by Benedict XVI, with Peter Seewald, Bloomsbury, £16.99
The drill instructor surveyed the new recruits. He was expected to turn this pathetic rabble into an efficient fighting force for the Führer. “Who’s holding out for longest,” he bellowed, “you or me?” There was an uncomfortable silence. Then the smallest soldier in the line – a weedy and bookish figure – stepped forward and said: “Us!”
That defiant young man became arguably the most influential Christian theologian of our age and served for eight years as the spiritual leader of a billion souls. He has never lost what he calls “the desire for contradiction”: a willingness to rebel against the dictates of the age, alone if necessary. Joseph Ratzinger contra mundum.
The drill instructor anecdote is just one of many astoundingly fresh and revealing stories in Last Testament. The book is based on interviews with Benedict XVI conducted before and after his resignation by German journalist Peter Seewald. This is therefore a historic document in which for the first time in centuries – perhaps ever – a retired pope evaluates both his own pontificate and his successor’s.
When the book was first announced it didn’t sound all that promising. Seewald and Benedict XVI had already collaborated on three book-length interviews: Salt of the Earth, God and the World and Light of the World. As Benedict’s personal secretary, Archbishop Georg Gänswein, put it at the new work’s launch: “These questions were in a field that seemed to be already harvested.” Yet somehow Seewald has gathered in perhaps the finest harvest yet.
For more than a decade I have read everything I can about Benedict XVI, but I was amazed by the revelations in this new book. I never knew, for example, that Benedict’s mother was illegitimate, that he held his first meetings as Vatican doctrinal chief in Latin (his Italian was shaky) and that he has long been totally blind in his left eye (a fact that surprised even Gänswein).
Seewald teases out some wonderful vignettes. Benedict recalls going to a party at Ernst Bloch’s house with “an Arab” who offered the Marxist philosopher his first ever drag on a hookah (“He couldn’t handle it,” he comments). He also describes how he took a choppy boat trip to Capri while serving as a theological adviser to Cardinal Frings at the Second Vatican Council. “We all vomited, even the cardinal,” he says, clearly cherishing the memory.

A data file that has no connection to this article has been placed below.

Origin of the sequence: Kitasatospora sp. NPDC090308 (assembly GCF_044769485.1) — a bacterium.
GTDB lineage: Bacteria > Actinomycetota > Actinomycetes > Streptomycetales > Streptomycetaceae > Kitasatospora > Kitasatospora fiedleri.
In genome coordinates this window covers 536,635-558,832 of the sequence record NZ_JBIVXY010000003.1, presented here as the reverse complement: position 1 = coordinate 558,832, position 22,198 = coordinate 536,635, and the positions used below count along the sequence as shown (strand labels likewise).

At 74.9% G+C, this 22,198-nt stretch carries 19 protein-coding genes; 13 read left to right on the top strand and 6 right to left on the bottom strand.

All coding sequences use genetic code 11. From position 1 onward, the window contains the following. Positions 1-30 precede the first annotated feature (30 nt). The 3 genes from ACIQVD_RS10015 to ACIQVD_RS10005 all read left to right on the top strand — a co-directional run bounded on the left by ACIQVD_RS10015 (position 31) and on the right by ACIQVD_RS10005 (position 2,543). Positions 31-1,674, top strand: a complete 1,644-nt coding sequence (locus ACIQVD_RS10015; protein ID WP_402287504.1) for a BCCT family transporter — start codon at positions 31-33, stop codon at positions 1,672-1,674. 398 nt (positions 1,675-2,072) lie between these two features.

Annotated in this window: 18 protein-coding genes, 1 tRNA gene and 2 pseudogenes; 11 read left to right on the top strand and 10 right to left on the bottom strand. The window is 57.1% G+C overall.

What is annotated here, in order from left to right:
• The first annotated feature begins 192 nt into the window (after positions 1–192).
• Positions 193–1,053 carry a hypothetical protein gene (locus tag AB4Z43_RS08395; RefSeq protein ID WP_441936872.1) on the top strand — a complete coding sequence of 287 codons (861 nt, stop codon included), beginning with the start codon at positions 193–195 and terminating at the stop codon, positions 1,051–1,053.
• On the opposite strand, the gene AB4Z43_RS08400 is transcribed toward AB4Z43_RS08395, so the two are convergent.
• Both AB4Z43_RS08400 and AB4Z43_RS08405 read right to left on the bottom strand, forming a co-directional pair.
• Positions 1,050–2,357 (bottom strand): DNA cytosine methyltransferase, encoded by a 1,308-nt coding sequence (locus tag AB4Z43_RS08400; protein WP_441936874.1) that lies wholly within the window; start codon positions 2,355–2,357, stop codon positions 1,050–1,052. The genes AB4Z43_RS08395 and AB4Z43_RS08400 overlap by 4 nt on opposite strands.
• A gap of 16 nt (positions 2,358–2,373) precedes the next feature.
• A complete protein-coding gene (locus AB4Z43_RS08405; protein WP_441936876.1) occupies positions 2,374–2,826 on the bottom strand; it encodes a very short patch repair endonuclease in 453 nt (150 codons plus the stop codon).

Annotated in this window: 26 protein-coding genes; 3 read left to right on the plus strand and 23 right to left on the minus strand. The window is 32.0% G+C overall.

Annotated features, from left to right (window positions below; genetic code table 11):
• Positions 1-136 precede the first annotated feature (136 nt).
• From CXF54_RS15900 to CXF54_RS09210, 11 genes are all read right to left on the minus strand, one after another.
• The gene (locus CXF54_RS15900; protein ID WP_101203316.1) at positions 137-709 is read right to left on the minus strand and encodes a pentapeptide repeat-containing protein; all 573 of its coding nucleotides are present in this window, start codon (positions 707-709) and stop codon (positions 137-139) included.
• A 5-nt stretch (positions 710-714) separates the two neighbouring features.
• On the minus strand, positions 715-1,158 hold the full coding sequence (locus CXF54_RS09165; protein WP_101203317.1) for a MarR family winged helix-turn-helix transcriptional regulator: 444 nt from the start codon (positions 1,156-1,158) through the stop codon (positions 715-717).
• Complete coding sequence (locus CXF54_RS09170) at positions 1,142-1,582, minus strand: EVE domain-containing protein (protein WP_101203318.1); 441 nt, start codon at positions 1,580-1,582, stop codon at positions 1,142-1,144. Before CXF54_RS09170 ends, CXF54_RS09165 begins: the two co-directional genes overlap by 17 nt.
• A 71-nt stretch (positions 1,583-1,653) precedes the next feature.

But Seewald is no mere biographer. He has a larger agenda: to bury the image of Benedict XVI as an aloof reactionary whose reign ended in dismal failure and replace it with one in which the German pope is the true prophet of our age. The “much-maligned Panzerkardinal ”, he writes in the foreword, is actually “one of the most significant popes ever, the modern world’s Doctor of the Church”. As an admirer of Benedict, I agree. But Seewald’s revisionism occasionally goes too far. He argues, for instance, that at the Vatican between 2005 and 2013 “liturgical extravagance was reduced” – which doesn’t quite ring true.
The book also unleashes heavy weaponry in what we might call “the Ratzinger wars” in Germany: a decades-long controversy about the direction of one of the world’s wealthiest and most influential local churches. Benedict deplores his homeland’s “established and well-paid Catholicism” and says, wistfully, that “certain people in Germany have always tried to bring me down”. He says that they latched on to “the stupid Williamson case” – when he lifted the excommunication of the English SSPX bishop without realising he was a Holocaust denier – and attacked him right up to his resignation.
Seewald pushes Benedict to deny Hans Küng’s theory that he was a progressive theologian until student protests in 1968 turned him into an embittered conservative who pulled strings to silence Küng. Whether this will be enough to displace the Küng narrative, echoed and amplified for years by the global media, remains to be seen.
Benedict’s own account of his pontificate is touchingly modest. He says it was “unreasonable” that he should have been elected at 78 and that he took the name Benedict because “I could not be a John Paul III … I had a different sort of charisma, or rather a non-charisma”.
Charisma aside, he served the Church to the best of his considerable abilities, while being undermined by both bungling colleagues and sworn enemies. Now living in a monastic setting, he says that he looks forward to heaven, where he will stand “before God, and before the saints, and before friends and those who weren’t friends”.
The book’s title, Last Testament, is one rendering of the German Letzte Gespräche. Another might be “Latest Conversations”. While the book does have a valedictory feel, you can’t help thinking, as you finish it, that Benedict XVI has a lot more left to say to the world.
This article first appeared in the November 4 2016 issue of The Catholic Herald. To read the magazine in full, from anywhere in the world, go here
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